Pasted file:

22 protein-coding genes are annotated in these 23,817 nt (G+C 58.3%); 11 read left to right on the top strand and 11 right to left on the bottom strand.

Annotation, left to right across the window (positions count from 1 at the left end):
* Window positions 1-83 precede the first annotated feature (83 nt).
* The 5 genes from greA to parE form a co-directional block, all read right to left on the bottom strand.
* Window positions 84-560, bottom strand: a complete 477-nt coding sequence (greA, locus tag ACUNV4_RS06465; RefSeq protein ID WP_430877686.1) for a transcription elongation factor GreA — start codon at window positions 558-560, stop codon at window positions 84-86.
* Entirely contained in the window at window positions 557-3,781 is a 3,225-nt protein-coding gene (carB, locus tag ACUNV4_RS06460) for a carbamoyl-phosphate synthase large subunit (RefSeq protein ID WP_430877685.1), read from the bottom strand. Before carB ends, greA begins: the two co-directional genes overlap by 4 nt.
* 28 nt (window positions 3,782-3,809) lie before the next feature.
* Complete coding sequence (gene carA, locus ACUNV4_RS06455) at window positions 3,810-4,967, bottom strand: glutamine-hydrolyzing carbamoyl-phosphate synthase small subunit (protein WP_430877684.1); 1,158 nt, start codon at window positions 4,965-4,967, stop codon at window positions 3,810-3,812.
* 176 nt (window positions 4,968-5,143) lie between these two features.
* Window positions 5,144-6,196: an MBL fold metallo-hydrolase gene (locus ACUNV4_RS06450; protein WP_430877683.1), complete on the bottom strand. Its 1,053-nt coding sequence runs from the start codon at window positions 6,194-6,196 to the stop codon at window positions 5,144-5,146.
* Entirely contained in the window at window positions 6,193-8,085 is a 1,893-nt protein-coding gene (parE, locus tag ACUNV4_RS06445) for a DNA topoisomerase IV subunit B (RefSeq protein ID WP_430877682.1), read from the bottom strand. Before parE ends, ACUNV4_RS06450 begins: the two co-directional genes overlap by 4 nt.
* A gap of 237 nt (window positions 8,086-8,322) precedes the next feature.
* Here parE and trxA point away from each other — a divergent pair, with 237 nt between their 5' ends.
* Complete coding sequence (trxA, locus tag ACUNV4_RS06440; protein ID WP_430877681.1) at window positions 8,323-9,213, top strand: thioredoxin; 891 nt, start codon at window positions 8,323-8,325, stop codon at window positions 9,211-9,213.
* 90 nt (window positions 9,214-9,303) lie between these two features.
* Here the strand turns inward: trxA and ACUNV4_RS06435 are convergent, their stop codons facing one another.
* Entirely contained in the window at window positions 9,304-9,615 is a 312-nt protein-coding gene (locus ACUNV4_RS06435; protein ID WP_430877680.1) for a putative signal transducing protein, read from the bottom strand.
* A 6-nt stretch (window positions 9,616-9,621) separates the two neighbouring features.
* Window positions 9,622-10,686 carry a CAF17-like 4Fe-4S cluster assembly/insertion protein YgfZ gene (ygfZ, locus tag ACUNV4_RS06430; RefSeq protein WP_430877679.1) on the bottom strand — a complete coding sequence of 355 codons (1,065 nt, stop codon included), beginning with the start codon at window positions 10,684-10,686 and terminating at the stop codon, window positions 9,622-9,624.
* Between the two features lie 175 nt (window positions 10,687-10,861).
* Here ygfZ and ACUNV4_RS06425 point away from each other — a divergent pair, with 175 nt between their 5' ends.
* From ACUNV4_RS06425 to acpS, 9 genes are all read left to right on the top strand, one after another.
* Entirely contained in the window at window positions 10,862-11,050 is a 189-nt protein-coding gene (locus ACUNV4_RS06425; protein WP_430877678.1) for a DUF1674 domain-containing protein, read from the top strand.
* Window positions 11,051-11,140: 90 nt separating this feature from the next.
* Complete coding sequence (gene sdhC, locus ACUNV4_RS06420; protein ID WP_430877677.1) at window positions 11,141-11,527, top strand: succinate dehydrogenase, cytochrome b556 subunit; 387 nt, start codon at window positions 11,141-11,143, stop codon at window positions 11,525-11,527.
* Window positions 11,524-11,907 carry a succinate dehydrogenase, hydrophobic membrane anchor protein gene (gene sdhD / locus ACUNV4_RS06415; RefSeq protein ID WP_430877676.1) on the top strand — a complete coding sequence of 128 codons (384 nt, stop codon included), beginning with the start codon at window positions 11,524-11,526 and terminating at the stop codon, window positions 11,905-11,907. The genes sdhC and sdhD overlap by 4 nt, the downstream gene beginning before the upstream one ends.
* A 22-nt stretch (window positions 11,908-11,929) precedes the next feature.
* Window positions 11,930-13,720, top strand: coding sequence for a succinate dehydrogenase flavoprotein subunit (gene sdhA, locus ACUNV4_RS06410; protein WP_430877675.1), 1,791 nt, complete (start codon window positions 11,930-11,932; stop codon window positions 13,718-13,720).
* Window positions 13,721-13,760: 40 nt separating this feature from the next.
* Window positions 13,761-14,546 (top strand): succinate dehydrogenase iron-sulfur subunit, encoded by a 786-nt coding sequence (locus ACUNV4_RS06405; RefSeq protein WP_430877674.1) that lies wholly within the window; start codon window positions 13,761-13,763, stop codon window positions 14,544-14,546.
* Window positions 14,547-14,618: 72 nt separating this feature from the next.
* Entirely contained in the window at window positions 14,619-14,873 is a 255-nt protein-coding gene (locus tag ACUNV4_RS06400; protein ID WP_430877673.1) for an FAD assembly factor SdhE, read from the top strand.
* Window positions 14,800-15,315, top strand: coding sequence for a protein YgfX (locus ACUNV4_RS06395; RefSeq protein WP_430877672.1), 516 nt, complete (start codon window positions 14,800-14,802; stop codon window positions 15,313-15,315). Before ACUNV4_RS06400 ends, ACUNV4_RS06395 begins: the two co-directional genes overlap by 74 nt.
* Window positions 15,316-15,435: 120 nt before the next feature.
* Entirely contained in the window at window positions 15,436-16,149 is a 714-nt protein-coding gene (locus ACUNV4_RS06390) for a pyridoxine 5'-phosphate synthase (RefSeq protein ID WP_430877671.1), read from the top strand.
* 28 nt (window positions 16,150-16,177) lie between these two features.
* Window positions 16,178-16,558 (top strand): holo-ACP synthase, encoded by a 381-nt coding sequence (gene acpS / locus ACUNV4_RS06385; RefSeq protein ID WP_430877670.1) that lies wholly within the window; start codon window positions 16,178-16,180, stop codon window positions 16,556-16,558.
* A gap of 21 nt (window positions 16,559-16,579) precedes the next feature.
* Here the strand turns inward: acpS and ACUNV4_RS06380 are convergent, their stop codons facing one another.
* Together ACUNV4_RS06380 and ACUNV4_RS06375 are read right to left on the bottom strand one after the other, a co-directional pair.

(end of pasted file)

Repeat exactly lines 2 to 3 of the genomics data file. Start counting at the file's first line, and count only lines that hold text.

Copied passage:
Annotation, left to right across the window (positions count from 1 at the left end):
* Window positions 1-83 precede the first annotated feature (83 nt).